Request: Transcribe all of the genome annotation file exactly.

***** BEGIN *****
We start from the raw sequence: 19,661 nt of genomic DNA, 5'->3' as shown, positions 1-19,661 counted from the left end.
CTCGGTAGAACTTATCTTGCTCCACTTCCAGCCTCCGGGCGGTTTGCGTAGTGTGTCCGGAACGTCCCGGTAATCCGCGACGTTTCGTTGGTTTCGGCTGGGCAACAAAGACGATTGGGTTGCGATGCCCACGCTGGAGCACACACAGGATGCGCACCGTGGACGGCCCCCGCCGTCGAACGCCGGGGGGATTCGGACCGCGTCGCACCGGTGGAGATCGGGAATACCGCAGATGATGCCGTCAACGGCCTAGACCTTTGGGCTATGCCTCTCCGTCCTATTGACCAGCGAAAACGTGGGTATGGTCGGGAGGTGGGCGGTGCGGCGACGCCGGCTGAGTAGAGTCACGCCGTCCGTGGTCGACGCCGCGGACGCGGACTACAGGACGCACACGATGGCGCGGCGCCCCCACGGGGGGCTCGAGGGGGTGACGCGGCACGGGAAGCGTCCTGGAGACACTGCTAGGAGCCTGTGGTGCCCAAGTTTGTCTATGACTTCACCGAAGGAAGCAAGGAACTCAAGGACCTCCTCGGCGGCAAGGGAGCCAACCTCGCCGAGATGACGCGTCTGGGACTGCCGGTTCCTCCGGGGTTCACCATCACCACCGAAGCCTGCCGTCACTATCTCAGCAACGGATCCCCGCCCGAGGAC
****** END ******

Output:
We start from the raw sequence: 19,661 nt of genomic DNA, 5'->3' as shown, positions 1-19,661 counted from the left end.
CTCGGTAGAACTTATCTTGCTCCACTTCCAGCCTCCGGGCGGTTTGCGTAGTGTGTCCGGAACGTCCCGGTAATCCGCGACGTTTCGTTGGTTTCGGCTGGGCAACAAAGACGATTGGGTTGCGATGCCCACGCTGGAGCACACACAGGATGCGCACCGTGGACGGCCCCCGCCGTCGAACGCCGGGGGGATTCGGACCGCGTCGCACCGGTGGAGATCGGGAATACCGCAGATGATGCCGTCAACGGCCTAGACCTTTGGGCTATGCCTCTCCGTCCTATTGACCAGCGAAAACGTGGGTATGGTCGGGAGGTGGGCGGTGCGGCGACGCCGGCTGAGTAGAGTCACGCCGTCCGTGGTCGACGCCGCGGACGCGGACTACAGGACGCACACGATGGCGCGGCGCCCCCACGGGGGGCTCGAGGGGGTGACGCGGCACGGGAAGCGTCCTGGAGACACTGCTAGGAGCCTGTGGTGCCCAAGTTTGTCTATGACTTCACCGAAGGAAGCAAGGAACTCAAGGACCTCCTCGGCGGCAAGGGAGCCAACCTCGCCGAGATGACGCGTCTGGGACTGCCGGTTCCTCCGGGGTTCACCATCACCACCGAAGCCTGCCGTCACTATCTCAGCAACGGATCCCCGCCCGAGGAC